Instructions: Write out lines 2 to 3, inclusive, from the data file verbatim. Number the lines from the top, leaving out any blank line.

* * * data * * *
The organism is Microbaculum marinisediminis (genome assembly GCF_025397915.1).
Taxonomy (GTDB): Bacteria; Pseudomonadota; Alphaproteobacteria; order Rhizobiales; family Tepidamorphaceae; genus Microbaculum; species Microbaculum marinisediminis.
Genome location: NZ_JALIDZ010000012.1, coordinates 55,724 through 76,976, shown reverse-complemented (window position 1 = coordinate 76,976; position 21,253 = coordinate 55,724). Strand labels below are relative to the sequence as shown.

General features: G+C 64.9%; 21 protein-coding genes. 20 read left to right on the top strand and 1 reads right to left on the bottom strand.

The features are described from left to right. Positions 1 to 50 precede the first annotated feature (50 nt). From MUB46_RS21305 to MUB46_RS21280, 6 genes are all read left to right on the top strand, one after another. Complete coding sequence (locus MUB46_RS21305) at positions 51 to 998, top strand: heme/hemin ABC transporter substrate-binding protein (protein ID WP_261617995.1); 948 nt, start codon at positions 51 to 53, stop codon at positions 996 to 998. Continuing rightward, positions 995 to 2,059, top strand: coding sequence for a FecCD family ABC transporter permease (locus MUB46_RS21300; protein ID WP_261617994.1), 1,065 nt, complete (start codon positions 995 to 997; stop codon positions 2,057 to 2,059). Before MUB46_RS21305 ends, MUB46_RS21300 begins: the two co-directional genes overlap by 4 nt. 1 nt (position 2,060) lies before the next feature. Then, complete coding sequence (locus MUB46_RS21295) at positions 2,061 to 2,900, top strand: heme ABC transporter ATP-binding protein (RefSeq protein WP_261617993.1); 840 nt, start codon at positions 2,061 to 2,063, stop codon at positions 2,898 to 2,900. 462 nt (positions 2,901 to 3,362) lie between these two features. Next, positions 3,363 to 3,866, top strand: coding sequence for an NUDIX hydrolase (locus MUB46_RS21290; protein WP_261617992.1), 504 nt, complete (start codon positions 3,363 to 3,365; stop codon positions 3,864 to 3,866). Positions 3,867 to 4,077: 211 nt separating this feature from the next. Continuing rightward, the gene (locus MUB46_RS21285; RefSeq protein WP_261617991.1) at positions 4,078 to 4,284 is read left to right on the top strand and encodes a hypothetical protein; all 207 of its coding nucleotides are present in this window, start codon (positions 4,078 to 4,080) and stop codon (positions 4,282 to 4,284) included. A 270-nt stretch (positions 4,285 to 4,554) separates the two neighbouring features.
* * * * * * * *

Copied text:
Taxonomy (GTDB): Bacteria; Pseudomonadota; Alphaproteobacteria; order Rhizobiales; family Tepidamorphaceae; genus Microbaculum; species Microbaculum marinisediminis.
Genome location: NZ_JALIDZ010000012.1, coordinates 55,724 through 76,976, shown reverse-complemented (window position 1 = coordinate 76,976; position 21,253 = coordinate 55,724). Strand labels below are relative to the sequence as shown.